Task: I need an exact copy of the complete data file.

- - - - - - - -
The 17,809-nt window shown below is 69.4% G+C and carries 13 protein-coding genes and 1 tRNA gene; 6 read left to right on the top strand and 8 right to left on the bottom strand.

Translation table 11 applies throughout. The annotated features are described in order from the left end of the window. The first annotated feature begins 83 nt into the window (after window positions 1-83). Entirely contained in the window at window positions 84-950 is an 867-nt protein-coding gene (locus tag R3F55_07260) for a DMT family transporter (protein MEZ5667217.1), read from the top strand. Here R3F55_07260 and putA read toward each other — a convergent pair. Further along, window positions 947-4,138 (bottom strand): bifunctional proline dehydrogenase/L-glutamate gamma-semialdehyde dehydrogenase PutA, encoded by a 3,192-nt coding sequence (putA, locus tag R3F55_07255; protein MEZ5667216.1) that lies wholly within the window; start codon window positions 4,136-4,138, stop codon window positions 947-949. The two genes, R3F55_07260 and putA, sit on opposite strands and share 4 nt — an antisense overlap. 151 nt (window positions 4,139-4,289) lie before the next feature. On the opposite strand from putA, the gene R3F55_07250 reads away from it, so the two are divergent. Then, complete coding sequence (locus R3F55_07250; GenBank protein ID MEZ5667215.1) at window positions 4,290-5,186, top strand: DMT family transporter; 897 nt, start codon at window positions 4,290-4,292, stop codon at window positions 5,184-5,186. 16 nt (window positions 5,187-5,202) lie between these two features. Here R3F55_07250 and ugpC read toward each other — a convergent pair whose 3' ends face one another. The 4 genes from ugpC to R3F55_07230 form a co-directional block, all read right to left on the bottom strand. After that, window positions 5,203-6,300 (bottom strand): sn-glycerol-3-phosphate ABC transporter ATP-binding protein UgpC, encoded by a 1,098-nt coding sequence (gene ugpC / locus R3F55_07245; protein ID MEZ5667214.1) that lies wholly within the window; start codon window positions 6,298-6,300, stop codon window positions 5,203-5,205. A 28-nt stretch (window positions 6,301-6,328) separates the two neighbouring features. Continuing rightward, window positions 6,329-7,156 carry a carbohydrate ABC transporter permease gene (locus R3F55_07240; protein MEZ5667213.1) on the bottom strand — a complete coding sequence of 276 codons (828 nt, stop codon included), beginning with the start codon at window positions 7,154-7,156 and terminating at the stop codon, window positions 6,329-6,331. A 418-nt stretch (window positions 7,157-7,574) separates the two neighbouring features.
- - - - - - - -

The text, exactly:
The 17,809-nt window shown below is 69.4% G+C and carries 13 protein-coding genes and 1 tRNA gene; 6 read left to right on the top strand and 8 right to left on the bottom strand.

Translation table 11 applies throughout. The annotated features are described in order from the left end of the window. The first annotated feature begins 83 nt into the window (after window positions 1-83). Entirely contained in the window at window positions 84-950 is an 867-nt protein-coding gene (locus tag R3F55_07260) for a DMT family transporter (protein MEZ5667217.1), read from the top strand. Here R3F55_07260 and putA read toward each other — a convergent pair. Further along, window positions 947-4,138 (bottom strand): bifunctional proline dehydrogenase/L-glutamate gamma-semialdehyde dehydrogenase PutA, encoded by a 3,192-nt coding sequence (putA, locus tag R3F55_07255; protein MEZ5667216.1) that lies wholly within the window; start codon window positions 4,136-4,138, stop codon window positions 947-949. The two genes, R3F55_07260 and putA, sit on opposite strands and share 4 nt — an antisense overlap. 151 nt (window positions 4,139-4,289) lie before the next feature. On the opposite strand from putA, the gene R3F55_07250 reads away from it, so the two are divergent. Then, complete coding sequence (locus R3F55_07250; GenBank protein ID MEZ5667215.1) at window positions 4,290-5,186, top strand: DMT family transporter; 897 nt, start codon at window positions 4,290-4,292, stop codon at window positions 5,184-5,186. 16 nt (window positions 5,187-5,202) lie between these two features. Here R3F55_07250 and ugpC read toward each other — a convergent pair whose 3' ends face one another. The 4 genes from ugpC to R3F55_07230 form a co-directional block, all read right to left on the bottom strand. After that, window positions 5,203-6,300 (bottom strand): sn-glycerol-3-phosphate ABC transporter ATP-binding protein UgpC, encoded by a 1,098-nt coding sequence (gene ugpC / locus R3F55_07245; protein ID MEZ5667214.1) that lies wholly within the window; start codon window positions 6,298-6,300, stop codon window positions 5,203-5,205. A 28-nt stretch (window positions 6,301-6,328) separates the two neighbouring features. Continuing rightward, window positions 6,329-7,156 carry a carbohydrate ABC transporter permease gene (locus R3F55_07240; protein MEZ5667213.1) on the bottom strand — a complete coding sequence of 276 codons (828 nt, stop codon included), beginning with the start codon at window positions 7,154-7,156 and terminating at the stop codon, window positions 6,329-6,331. A 418-nt stretch (window positions 7,157-7,574) separates the two neighbouring features.